In the comments to my last post on adultery, a fantastic discussion emerged regarding the issue of sexless marriage. It began when one commenter asked why articles on adultery never bring up that many incidents of adultery happen after sex in a marriage stops. Several other commenters agreed. Others went further, arguing that refusal to have sex within a marriage—not once in a while but persistently—is as much of a betrayal than adultery itself, if not worse.
This discussion raises two important issues that I want to address:
I’ll tackle the first question below and the second in a follow-up post.
There are several things I want to clarify before we begin:
There are many articles about marriages in which both people lose interest in sex (at least with each other), and many discussing what a frustrated partner can do to renew his or her partner’s interest in sex. But there are not many that discuss the ethics of one spouse refusing to have sex with the other on an ongoing basis. This is unfortunate but understandable—I was hesitant to discuss it myself, but the issue obviously strikes a nerve and merits some discussion.
Why the hesitation? We are wary in modern society of suggesting that anyone should be expected to have sex with another person, including his or her partner. Most of us today believe that sexual activity should be completely voluntary, and we fight hard to protect people from coerced sex, whether it's in the form of physical assault or threats related to employment or blackmail. For this reason, most people are very reluctant to suggest that partners “owe” each other sex, either in general or on any specific occasion.
Let’s set that aside for a bit, and instead ask: If there were such a duty to have sex in a relationship, how would this relate to the duty of fidelity (or duty not to cheat)? Most wedding vows—indeed, most understandings of committed relationships in general—involve a promise of fidelity, usually understood to encompass sexual relations at the very least, but often including any type of external romantic entanglements. Partners are expected to abstain from sexual or romantic activity outside of the relationship, but does this imply that they are entitled to it inside the relationship?
That’s the crux of the matter: It seems natural to say that if one partner promises not to seek something outside the relationship, then he or she has a right to expect it within the relationship. But in ethics, we make a distinction—albeit a somewhat controversial one—between duties of inaction and duties of action. We feel more comfortable saying that someone should abstain for doing something rather than saying they should do something.
For instance, we say that you must never push a child into a lake, but we sometimes stop short of saying that you’re required to dive in to pull one out, although you would be strongly encouraged to do so! Traditional wedding vows reflect this: They are specific as far as what spouses must not do (“forsaking all others”) but vaguer on what spouses must do (“love and cherish”). It’s much easier to tell a person not to have sex with other people than to tell that person that he or she must have sex with the partner—especially given the strong sense of autonomy we grant to sexual activity.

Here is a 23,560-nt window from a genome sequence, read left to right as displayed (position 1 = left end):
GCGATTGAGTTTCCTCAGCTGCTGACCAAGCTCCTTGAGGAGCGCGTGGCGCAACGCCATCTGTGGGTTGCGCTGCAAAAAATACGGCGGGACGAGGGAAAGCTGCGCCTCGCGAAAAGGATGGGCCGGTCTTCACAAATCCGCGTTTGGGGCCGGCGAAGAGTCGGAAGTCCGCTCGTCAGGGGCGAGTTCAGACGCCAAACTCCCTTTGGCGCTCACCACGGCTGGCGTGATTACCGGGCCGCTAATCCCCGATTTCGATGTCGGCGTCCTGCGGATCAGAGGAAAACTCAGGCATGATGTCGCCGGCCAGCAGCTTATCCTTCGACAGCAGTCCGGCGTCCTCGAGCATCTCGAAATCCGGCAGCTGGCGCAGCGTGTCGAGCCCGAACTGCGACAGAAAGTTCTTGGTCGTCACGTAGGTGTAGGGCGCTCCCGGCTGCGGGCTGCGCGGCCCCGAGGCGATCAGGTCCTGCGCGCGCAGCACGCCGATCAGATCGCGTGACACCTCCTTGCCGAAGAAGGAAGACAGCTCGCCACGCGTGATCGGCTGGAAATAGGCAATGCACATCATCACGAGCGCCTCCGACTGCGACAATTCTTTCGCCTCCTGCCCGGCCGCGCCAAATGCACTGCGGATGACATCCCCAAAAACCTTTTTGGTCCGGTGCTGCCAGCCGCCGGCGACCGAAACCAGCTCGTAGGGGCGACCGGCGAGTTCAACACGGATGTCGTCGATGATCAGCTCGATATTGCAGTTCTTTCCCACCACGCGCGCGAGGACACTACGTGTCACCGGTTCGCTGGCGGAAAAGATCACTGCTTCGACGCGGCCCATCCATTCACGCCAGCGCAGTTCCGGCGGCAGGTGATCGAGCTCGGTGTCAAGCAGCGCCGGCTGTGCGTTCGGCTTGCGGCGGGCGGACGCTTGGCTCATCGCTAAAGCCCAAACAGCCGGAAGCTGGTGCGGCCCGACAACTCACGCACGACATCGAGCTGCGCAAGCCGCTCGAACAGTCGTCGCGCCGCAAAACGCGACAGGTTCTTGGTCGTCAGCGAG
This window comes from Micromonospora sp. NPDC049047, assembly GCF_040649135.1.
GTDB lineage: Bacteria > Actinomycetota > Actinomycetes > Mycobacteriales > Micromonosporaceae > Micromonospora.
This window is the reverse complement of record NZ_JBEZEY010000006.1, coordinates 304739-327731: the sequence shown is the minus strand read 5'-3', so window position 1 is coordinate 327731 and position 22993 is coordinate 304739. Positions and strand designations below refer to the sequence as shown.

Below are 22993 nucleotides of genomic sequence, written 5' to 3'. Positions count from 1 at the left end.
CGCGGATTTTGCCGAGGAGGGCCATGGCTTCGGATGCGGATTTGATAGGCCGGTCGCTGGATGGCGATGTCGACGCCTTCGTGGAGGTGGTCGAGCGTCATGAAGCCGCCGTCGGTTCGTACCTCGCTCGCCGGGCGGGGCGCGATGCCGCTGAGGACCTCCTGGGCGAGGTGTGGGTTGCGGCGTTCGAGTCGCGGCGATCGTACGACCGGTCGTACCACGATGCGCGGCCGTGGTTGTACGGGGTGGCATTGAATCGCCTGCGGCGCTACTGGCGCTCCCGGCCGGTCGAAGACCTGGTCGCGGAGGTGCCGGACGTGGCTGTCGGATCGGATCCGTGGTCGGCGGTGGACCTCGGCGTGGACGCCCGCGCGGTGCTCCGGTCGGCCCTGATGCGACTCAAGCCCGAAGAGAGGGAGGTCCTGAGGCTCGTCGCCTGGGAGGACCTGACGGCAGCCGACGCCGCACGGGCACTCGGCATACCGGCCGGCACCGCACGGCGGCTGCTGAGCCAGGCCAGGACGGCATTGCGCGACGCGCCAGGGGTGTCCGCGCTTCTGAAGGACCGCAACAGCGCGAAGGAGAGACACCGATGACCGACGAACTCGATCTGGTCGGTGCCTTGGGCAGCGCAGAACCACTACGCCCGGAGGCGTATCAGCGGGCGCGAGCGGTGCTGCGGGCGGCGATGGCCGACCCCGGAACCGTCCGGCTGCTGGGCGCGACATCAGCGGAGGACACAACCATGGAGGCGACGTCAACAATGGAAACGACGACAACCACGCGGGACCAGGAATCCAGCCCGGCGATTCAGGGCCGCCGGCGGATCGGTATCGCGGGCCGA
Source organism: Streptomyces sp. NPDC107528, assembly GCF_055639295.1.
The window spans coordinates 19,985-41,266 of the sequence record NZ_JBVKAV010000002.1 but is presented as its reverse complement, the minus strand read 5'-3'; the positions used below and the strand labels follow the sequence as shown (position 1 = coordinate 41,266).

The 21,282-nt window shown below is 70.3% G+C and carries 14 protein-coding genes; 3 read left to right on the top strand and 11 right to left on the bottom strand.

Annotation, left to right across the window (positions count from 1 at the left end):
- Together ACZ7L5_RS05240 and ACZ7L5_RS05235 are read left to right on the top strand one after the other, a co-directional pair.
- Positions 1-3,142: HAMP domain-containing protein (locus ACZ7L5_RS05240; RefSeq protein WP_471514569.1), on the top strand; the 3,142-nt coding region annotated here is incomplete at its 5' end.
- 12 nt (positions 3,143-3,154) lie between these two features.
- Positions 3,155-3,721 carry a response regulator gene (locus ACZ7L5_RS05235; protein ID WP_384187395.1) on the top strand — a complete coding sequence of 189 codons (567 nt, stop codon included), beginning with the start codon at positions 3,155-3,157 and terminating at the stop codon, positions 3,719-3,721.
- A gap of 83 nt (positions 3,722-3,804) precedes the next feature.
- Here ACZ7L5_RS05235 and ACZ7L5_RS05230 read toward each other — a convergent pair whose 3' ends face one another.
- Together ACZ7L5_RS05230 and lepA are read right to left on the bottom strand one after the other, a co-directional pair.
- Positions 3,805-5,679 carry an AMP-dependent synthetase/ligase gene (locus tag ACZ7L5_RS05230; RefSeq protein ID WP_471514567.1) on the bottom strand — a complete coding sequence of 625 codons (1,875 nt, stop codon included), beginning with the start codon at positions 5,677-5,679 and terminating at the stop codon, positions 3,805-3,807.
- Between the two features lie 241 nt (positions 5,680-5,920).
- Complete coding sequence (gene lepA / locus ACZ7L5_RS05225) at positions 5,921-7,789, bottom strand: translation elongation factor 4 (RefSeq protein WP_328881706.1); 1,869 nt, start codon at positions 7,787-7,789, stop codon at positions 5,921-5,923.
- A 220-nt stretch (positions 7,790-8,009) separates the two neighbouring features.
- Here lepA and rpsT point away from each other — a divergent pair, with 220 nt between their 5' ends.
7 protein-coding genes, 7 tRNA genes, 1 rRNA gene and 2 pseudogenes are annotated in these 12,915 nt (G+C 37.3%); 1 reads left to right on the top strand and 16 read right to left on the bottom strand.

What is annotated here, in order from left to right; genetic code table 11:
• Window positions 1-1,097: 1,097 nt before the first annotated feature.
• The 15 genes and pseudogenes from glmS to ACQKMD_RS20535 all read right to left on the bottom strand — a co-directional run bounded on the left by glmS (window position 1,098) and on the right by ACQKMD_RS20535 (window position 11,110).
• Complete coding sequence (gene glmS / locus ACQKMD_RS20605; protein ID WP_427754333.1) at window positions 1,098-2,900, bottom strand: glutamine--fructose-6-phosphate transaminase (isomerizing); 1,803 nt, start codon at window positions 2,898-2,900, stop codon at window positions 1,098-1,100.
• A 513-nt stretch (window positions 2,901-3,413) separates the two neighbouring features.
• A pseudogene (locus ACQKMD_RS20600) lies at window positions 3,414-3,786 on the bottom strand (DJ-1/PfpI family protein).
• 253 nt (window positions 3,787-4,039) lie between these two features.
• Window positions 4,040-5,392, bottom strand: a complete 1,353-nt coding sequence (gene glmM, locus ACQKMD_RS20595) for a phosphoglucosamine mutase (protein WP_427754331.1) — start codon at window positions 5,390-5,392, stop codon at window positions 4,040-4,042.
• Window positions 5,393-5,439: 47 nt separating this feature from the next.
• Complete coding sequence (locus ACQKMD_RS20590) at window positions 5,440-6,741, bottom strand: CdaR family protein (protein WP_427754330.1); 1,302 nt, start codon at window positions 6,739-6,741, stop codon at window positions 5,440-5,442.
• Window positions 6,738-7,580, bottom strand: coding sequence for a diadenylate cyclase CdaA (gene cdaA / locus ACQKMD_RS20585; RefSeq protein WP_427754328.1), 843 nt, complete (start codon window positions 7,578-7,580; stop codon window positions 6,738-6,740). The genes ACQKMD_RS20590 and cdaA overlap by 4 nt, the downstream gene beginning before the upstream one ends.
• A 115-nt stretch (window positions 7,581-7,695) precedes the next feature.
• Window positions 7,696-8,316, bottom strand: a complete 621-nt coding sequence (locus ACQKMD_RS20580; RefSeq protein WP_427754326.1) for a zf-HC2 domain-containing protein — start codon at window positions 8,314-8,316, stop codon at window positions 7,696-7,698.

But maybe it’s not just sex. Are we willing to enforce any duties within marriage? Very few people today—outside of certain communities that enforce strict traditional marriage—will assert that anyone “has to” cook, clean, or take care of children for his or her spouse. (Admittedly, it has traditionally been the female partner who has been expected to do these things, which is, appropriately, widely repudiated today.) In fact, the only duty we seem willing to enforce on married people is a specific and negative one—the duty of fidelity. Partners have no duties toward each other than to abstain from forbidden activity with other people.
But this poses a conflict. Consider the following three statements:
- People in relationships have sexual needs.
- They are restricted from satisfying those needs outside of their relationship.
- Their partners have no obligation to satisfy these needs for them within the relationship.
These three statements are mutually inconsistent, and one of them has to break. Perhaps the one we expect to break most often is #2, in which the frustrated partner does go outside the relationship for satisfaction. I would imagine #1 also breaks, in the sense that the frustrated partner may suppress or deny his or her own needs. This may seem like the noble solution, putting the relationship and the partner above one’s own needs, but it reduces the concept of a sincere need to a mere desire or wish. Some people may find this easier to do than others, but this doesn’t mean they should have to—and some that try but fail end up breaking #2 instead.
Of course, #3 is the third rail in this situation, the one we are hesitant to question. Nonetheless, if one partner voluntarily enters into a committed relationship knowing that the other partner has certain needs—needs that, according to the terms of their relationship, cannot be satisfied elsewhere—doesn’t this imply some level of obligation or responsibility to either satisfy those needs or allow them to be satisfied by someone else? It’s this sense of an obligation that leads some people to say that a refusal of sex is a betrayal on the same scale as adultery.
This leads us into the second question: Does an absence of sex in a relationship justify adultery? If partners do have such an obligation to each other, does a failure to meet this obligation make it OK to have this need met elsewhere? That’s the topic I’ll take up in my next post.
For a select list of my previous Psychology Today posts on adultery, relationships, self-loathing, and other topics, see here.
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